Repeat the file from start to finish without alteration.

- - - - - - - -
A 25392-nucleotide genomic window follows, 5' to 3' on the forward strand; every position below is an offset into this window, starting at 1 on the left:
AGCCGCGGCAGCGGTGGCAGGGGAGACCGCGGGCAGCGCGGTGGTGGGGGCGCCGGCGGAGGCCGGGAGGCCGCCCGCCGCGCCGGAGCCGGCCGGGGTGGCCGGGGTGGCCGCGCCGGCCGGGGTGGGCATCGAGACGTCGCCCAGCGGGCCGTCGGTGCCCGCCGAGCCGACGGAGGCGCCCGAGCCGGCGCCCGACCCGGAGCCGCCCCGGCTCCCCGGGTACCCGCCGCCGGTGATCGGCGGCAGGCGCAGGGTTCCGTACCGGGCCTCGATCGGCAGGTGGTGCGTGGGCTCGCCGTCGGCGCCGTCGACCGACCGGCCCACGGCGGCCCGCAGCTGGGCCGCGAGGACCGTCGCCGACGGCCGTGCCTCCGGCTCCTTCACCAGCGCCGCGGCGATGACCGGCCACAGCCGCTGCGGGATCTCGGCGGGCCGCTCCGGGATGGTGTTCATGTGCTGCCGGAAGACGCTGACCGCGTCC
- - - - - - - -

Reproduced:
A 25392-nucleotide genomic window follows, 5' to 3' on the forward strand; every position below is an offset into this window, starting at 1 on the left:
AGCCGCGGCAGCGGTGGCAGGGGAGACCGCGGGCAGCGCGGTGGTGGGGGCGCCGGCGGAGGCCGGGAGGCCGCCCGCCGCGCCGGAGCCGGCCGGGGTGGCCGGGGTGGCCGCGCCGGCCGGGGTGGGCATCGAGACGTCGCCCAGCGGGCCGTCGGTGCCCGCCGAGCCGACGGAGGCGCCCGAGCCGGCGCCCGACCCGGAGCCGCCCCGGCTCCCCGGGTACCCGCCGCCGGTGATCGGCGGCAGGCGCAGGGTTCCGTACCGGGCCTCGATCGGCAGGTGGTGCGTGGGCTCGCCGTCGGCGCCGTCGACCGACCGGCCCACGGCGGCCCGCAGCTGGGCCGCGAGGACCGTCGCCGACGGCCGTGCCTCCGGCTCCTTCACCAGCGCCGCGGCGATGACCGGCCACAGCCGCTGCGGGATCTCGGCGGGCCGCTCCGGGATGGTGTTCATGTGCTGCCGGAAGACGCTGACCGCGTCC